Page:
If its guardian program is expanded, Florida will become the ninth state to specifically allow school staff, including teachers, to carry firearms, joining Idaho, Kansas, Louisiana, Missouri, South Dakota, Tennessee, Texas, and Wyoming.
Sarah Lerner, a teacher at Marjory Stoneman Douglas in Parkland, believes armed educators would not have made any difference in reversing the horror her school experienced on Feb. 14 2018.
“There’s nothing that a gun could have done in those six minutes .. a handgun would not have been any match for an AR-15, which is a weapon of war. They’re not equal.”
And during a normal, run-of-the-mill school day, the risks are just too high.
“If the gun falls in the wrong hands, if you mistakenly shoot the wrong student who you think is armed and dangerous, if your gun goes off in class … it is probably the most ridiculous solution I have heard,” says Lerner.
‘We Don’t Need to Reinvent the Wheel’
While arming teachers and turning our schools into fortresses may be misguided knee-jerk responses to school violence, they haven’t succeeded in completely overshadowing the more expansive strategies that focus on mental health, positive school climate and community partnerships.
The most effective programs pool resources, expertise, and training, making it easier to recognize when a student is troubled and requires help. Partnerships between schools and community organizations can facilitate connections and provide a continuum of preventative care services.
But districts, after more than a decade of budget cuts, have to replenish the ranks of school psychologists and counselors. The counselor-to-student ratio has widened to exceed 1:700 in many states. (The American School Counselor Association recommends a minimum of one counselor for every 250 students.) #RedforEd protests have spotlighted this gap, with striking teachers in Los Angeles recently winning a concession from the district to bring the city’s ration down to 1:500.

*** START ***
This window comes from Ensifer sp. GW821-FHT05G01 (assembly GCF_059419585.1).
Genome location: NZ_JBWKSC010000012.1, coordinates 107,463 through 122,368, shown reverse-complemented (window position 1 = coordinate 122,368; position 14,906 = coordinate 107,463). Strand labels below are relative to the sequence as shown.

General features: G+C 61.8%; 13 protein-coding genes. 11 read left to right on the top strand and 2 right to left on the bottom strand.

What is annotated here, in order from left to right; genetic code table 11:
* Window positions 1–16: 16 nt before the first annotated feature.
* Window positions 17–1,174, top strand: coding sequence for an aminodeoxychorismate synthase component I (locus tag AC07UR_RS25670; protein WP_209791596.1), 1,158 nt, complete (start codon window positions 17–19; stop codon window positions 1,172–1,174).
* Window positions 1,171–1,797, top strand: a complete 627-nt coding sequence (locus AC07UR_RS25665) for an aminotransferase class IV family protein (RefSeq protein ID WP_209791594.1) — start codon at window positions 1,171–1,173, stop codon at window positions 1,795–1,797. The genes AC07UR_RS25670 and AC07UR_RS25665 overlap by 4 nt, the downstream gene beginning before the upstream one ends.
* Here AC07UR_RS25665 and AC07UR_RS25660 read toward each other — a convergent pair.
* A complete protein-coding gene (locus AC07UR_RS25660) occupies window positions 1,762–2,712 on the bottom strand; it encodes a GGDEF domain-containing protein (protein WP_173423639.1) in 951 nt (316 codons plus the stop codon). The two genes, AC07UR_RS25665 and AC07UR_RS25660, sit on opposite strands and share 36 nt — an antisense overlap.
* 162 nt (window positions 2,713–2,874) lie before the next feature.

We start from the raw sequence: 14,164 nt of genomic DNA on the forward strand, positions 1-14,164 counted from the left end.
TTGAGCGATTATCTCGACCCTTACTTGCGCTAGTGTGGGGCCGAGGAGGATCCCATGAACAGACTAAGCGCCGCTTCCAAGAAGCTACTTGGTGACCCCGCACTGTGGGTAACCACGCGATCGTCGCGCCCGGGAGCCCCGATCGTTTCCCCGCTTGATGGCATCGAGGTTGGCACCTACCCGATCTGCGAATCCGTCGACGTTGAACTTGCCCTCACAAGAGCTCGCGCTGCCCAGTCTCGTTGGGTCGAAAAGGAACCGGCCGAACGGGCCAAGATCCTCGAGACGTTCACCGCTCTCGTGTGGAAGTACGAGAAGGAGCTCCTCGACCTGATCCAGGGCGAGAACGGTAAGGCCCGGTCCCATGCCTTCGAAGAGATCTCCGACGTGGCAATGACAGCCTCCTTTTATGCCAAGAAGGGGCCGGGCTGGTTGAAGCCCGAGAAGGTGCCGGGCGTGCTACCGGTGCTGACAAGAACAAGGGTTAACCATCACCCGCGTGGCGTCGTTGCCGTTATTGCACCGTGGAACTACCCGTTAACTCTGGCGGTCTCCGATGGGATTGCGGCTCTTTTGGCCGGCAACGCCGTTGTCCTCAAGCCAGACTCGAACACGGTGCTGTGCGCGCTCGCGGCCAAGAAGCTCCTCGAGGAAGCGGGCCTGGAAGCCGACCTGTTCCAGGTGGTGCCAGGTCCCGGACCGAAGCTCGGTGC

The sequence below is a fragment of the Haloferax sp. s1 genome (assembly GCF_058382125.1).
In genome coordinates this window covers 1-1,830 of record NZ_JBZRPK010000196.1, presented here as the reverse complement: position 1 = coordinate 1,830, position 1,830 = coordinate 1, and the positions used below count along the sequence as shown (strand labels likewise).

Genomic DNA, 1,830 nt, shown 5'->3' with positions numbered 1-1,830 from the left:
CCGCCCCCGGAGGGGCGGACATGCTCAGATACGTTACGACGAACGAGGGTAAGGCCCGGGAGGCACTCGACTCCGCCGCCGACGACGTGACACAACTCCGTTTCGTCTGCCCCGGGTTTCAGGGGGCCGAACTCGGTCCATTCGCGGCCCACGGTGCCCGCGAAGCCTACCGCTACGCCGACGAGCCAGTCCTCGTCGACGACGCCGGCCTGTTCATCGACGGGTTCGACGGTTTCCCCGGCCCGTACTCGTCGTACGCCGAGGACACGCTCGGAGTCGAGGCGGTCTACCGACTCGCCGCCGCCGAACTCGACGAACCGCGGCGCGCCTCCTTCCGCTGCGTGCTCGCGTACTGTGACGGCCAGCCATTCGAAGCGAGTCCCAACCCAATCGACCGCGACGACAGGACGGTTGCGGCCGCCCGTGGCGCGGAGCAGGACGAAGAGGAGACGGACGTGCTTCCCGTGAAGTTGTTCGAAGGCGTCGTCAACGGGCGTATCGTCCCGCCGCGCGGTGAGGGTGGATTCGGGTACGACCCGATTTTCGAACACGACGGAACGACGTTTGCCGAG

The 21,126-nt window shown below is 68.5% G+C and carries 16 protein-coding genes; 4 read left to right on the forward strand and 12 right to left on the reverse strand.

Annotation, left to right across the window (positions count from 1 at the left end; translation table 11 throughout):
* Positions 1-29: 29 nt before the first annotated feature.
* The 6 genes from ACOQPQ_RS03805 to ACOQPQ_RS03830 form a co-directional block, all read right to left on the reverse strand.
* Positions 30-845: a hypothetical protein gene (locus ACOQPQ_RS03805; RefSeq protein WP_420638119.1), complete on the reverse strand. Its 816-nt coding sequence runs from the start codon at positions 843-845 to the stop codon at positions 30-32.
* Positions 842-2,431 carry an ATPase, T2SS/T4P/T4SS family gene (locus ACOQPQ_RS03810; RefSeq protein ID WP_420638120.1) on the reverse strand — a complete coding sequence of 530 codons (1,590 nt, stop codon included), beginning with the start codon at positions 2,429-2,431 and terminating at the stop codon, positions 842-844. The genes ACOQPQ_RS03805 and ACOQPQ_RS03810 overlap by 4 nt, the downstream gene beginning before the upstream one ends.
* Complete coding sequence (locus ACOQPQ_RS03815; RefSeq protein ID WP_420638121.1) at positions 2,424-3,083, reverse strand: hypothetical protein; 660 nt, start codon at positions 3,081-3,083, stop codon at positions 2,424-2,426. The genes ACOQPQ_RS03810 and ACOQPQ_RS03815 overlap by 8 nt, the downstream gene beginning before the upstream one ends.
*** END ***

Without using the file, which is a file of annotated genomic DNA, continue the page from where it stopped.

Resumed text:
Communication and interaction between students, principals, teachers, school support staff, and their neighbors is a pillar of the school safety strategy of the Radnor Township School District, profiled by NEA Today in 2017.
“A school can have the most sophisticated safety measures in place and still not be truly safe,” said David Wood, president of the Radnor Township Education Association. “We take pride in building trust in our students so they feel confident enough to come forward and tell an adult if they sense another student is struggling.”
Training staff to cultivate a trusting relationship with students, says Ken Trump, is the kind of straightforward best practice that, despite its success, hasn’t been embedded in enough districts over the years.
“The most effective school safety strategies are less visible or even invisible when compared to trendy, quick-fix fads,” he explains. “We do not need to reinvent the wheel. We simply need to implement and sustain the best practices consistently and in a balanced, comprehensive approach over time.”
Security in Numbers
At a social justice training session, Illinois school security officers discuss strategies for exploring the impact of social justice issues on students and educators with the goal of ensuring a safe school climate.
How to Become One of the Safest School Districts in the Nation
Radnor Township has the equipment, training and and emergency drills, but it’s the interaction between community members that has been the ultimate deterrent to school violence.
Are Schools Ready to Tackle the Mental Health Crisis?
The growing crisis around students’ mental health, and the scarcity of available care, has long been a concern of many educators and health professionals. With one in five children living with a mental health condition, more schools are creating comprehensive, systemic programs to address the problem.